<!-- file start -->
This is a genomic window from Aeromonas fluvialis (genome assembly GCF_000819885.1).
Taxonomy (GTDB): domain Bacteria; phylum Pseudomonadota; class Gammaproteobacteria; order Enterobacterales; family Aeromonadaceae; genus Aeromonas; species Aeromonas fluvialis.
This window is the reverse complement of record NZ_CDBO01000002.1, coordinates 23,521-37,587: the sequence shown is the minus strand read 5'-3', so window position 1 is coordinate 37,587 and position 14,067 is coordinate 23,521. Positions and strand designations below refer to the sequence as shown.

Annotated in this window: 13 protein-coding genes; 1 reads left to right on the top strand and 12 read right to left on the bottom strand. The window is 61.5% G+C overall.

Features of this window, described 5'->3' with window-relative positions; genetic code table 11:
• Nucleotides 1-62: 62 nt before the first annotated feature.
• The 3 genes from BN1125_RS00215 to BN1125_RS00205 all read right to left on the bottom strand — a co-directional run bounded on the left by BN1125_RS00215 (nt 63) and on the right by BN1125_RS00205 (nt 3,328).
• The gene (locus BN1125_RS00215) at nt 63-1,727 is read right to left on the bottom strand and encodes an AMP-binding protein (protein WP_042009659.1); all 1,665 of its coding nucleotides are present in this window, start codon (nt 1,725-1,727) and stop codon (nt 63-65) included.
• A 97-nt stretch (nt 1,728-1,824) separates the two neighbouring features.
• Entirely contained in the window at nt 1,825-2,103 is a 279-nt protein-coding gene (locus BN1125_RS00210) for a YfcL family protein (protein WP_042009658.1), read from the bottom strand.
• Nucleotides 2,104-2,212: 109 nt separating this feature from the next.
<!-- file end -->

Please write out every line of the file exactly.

This is a genomic window from Aeromonas fluvialis (genome assembly GCF_000819885.1).
Taxonomy (GTDB): domain Bacteria; phylum Pseudomonadota; class Gammaproteobacteria; order Enterobacterales; family Aeromonadaceae; genus Aeromonas; species Aeromonas fluvialis.
This window is the reverse complement of record NZ_CDBO01000002.1, coordinates 23,521-37,587: the sequence shown is the minus strand read 5'-3', so window position 1 is coordinate 37,587 and position 14,067 is coordinate 23,521. Positions and strand designations below refer to the sequence as shown.

Annotated in this window: 13 protein-coding genes; 1 reads left to right on the top strand and 12 read right to left on the bottom strand. The window is 61.5% G+C overall.

Features of this window, described 5'->3' with window-relative positions; genetic code table 11:
• Nucleotides 1-62: 62 nt before the first annotated feature.
• The 3 genes from BN1125_RS00215 to BN1125_RS00205 all read right to left on the bottom strand — a co-directional run bounded on the left by BN1125_RS00215 (nt 63) and on the right by BN1125_RS00205 (nt 3,328).
• The gene (locus BN1125_RS00215) at nt 63-1,727 is read right to left on the bottom strand and encodes an AMP-binding protein (protein WP_042009659.1); all 1,665 of its coding nucleotides are present in this window, start codon (nt 1,725-1,727) and stop codon (nt 63-65) included.
• A 97-nt stretch (nt 1,728-1,824) separates the two neighbouring features.
• Entirely contained in the window at nt 1,825-2,103 is a 279-nt protein-coding gene (locus BN1125_RS00210) for a YfcL family protein (protein WP_042009658.1), read from the bottom strand.
• Nucleotides 2,104-2,212: 109 nt separating this feature from the next.